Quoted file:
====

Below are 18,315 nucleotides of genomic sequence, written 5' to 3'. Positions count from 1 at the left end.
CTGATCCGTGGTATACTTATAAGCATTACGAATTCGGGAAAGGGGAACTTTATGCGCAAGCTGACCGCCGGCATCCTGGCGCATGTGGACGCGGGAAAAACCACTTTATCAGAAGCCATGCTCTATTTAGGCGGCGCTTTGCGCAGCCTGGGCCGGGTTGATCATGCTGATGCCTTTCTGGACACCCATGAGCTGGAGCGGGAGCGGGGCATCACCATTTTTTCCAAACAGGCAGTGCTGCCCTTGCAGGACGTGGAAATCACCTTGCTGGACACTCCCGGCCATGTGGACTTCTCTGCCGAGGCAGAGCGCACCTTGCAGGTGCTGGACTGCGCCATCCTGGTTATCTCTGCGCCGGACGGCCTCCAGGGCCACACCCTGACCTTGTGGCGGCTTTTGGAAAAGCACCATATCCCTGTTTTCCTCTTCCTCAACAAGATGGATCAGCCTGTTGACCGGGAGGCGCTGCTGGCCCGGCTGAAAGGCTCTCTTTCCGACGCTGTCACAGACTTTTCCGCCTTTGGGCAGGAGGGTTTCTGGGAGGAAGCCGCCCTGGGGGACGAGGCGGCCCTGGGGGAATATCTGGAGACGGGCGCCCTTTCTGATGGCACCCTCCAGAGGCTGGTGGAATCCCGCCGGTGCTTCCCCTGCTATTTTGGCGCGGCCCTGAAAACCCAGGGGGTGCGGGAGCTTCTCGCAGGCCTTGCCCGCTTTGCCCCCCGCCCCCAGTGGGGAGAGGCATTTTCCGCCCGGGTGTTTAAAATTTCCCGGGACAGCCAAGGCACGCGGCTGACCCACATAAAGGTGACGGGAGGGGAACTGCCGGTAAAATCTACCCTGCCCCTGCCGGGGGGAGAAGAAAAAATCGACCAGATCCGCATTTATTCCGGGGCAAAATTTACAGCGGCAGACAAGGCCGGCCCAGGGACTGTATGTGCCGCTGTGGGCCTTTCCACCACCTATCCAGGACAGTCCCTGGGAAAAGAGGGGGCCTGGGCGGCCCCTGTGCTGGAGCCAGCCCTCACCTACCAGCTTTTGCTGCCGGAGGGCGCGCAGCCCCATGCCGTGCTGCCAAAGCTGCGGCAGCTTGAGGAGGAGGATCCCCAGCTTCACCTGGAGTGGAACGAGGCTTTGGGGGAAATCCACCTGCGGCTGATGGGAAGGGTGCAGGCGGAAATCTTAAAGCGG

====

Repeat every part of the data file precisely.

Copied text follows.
Below are 18,315 nucleotides of genomic sequence, written 5' to 3'. Positions count from 1 at the left end.
CTGATCCGTGGTATACTTATAAGCATTACGAATTCGGGAAAGGGGAACTTTATGCGCAAGCTGACCGCCGGCATCCTGGCGCATGTGGACGCGGGAAAAACCACTTTATCAGAAGCCATGCTCTATTTAGGCGGCGCTTTGCGCAGCCTGGGCCGGGTTGATCATGCTGATGCCTTTCTGGACACCCATGAGCTGGAGCGGGAGCGGGGCATCACCATTTTTTCCAAACAGGCAGTGCTGCCCTTGCAGGACGTGGAAATCACCTTGCTGGACACTCCCGGCCATGTGGACTTCTCTGCCGAGGCAGAGCGCACCTTGCAGGTGCTGGACTGCGCCATCCTGGTTATCTCTGCGCCGGACGGCCTCCAGGGCCACACCCTGACCTTGTGGCGGCTTTTGGAAAAGCACCATATCCCTGTTTTCCTCTTCCTCAACAAGATGGATCAGCCTGTTGACCGGGAGGCGCTGCTGGCCCGGCTGAAAGGCTCTCTTTCCGACGCTGTCACAGACTTTTCCGCCTTTGGGCAGGAGGGTTTCTGGGAGGAAGCCGCCCTGGGGGACGAGGCGGCCCTGGGGGAATATCTGGAGACGGGCGCCCTTTCTGATGGCACCCTCCAGAGGCTGGTGGAATCCCGCCGGTGCTTCCCCTGCTATTTTGGCGCGGCCCTGAAAACCCAGGGGGTGCGGGAGCTTCTCGCAGGCCTTGCCCGCTTTGCCCCCCGCCCCCAGTGGGGAGAGGCATTTTCCGCCCGGGTGTTTAAAATTTCCCGGGACAGCCAAGGCACGCGGCTGACCCACATAAAGGTGACGGGAGGGGAACTGCCGGTAAAATCTACCCTGCCCCTGCCGGGGGGAGAAGAAAAAATCGACCAGATCCGCATTTATTCCGGGGCAAAATTTACAGCGGCAGACAAGGCCGGCCCAGGGACTGTATGTGCCGCTGTGGGCCTTTCCACCACCTATCCAGGACAGTCCCTGGGAAAAGAGGGGGCCTGGGCGGCCCCTGTGCTGGAGCCAGCCCTCACCTACCAGCTTTTGCTGCCGGAGGGCGCGCAGCCCCATGCCGTGCTGCCAAAGCTGCGGCAGCTTGAGGAGGAGGATCCCCAGCTTCACCTGGAGTGGAACGAGGCTTTGGGGGAAATCCACCTGCGGCTGATGGGAAGGGTGCAGGCGGAAATCTTAAAGCGG